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Tourists Destroying Natural Hot Spring

Tourists Destroying Natural Hot Spring

Photos by
Art Bicnick

Published July 5, 2015

The Hrunalaug hot spring has undergone so much damage from the sheer numbers of visitors it has received that the owners have considered bulldozing it over.

Helena Ei­ríks­dótt­ir, the daughter of the owner of the famed Hrunalaug hot spring, told MBL that her family simply cannot keep up with the number of visitors the spring receives. The spring is not just experiencing regular wear and tear, either; vandalism has also started to be a problem. People have also started camping on the site, despite numerous signs asking them not to.

The problem stems primarily from tour groups, particularly when they arrive by the busload, being disembarked at the site to try it out. The spring, which was built up for human use as far back as 1900, was never meant for such large groups of people, but there is little the owners can do to stem the tide.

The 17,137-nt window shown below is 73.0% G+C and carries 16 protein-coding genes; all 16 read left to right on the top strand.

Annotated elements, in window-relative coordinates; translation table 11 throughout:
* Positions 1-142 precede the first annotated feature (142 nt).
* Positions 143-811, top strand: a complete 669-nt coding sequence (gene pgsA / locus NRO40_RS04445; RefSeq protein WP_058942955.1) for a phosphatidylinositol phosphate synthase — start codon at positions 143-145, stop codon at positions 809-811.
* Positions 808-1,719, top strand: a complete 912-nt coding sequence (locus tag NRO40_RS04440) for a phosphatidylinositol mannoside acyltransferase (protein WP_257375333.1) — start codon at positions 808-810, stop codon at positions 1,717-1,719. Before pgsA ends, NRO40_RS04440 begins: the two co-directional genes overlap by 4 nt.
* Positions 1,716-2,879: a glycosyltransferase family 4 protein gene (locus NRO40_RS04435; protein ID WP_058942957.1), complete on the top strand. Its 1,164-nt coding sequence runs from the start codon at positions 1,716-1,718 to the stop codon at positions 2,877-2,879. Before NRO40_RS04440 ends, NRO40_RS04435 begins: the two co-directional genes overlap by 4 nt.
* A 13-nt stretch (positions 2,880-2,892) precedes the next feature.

“You start considering bulldozing it over when it’s at its worst,” she told reporters. “You can’t fence it off, except with a 14-metre electrical fence on high voltage, that only birds could possibly clear. Anything else would be destroyed.”

Speaking with RÚV, she added that a neighbouring farmer offered to come over with manure spreader, and spray the surrounding area. While the idea was tempting, she said, the smell would have been overpowering.

The popularity of the spring is understandable, as it consistently pops up in travel guides (including the Grapevine, where we advised people to treat the area carefully) as a beautiful and peaceful location to visit.

Helena advises people to check out the nearby Gamla laugin, which was made to withstand large numbers of visitors.


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